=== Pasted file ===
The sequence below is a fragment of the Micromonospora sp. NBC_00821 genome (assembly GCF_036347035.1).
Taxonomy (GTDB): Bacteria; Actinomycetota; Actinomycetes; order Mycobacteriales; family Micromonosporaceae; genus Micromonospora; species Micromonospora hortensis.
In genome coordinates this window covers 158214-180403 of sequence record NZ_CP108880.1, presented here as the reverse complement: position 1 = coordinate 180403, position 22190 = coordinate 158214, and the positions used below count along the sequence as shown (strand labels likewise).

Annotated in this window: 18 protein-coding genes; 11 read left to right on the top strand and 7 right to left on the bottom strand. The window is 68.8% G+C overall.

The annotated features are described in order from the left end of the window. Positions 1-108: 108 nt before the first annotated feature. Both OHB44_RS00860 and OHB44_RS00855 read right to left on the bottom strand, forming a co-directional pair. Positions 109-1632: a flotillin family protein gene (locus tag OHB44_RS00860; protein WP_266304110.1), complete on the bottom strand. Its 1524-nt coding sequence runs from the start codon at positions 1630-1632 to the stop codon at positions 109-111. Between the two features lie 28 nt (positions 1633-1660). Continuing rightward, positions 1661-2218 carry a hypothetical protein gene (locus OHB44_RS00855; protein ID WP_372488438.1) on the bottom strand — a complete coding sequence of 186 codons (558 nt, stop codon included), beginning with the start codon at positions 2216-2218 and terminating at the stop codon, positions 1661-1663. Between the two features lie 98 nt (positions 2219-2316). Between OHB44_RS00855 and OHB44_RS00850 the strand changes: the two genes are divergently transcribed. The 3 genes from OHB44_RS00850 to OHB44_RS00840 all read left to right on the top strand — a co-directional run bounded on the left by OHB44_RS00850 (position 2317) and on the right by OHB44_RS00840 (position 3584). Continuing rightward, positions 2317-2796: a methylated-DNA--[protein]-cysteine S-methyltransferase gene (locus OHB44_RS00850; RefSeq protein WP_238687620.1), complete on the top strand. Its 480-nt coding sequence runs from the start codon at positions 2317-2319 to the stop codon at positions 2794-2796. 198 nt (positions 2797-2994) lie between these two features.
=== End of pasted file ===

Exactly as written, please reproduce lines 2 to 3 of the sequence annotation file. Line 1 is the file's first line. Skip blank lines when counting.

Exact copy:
Taxonomy (GTDB): Bacteria; Actinomycetota; Actinomycetes; order Mycobacteriales; family Micromonosporaceae; genus Micromonospora; species Micromonospora hortensis.
In genome coordinates this window covers 158214-180403 of sequence record NZ_CP108880.1, presented here as the reverse complement: position 1 = coordinate 180403, position 22190 = coordinate 158214, and the positions used below count along the sequence as shown (strand labels likewise).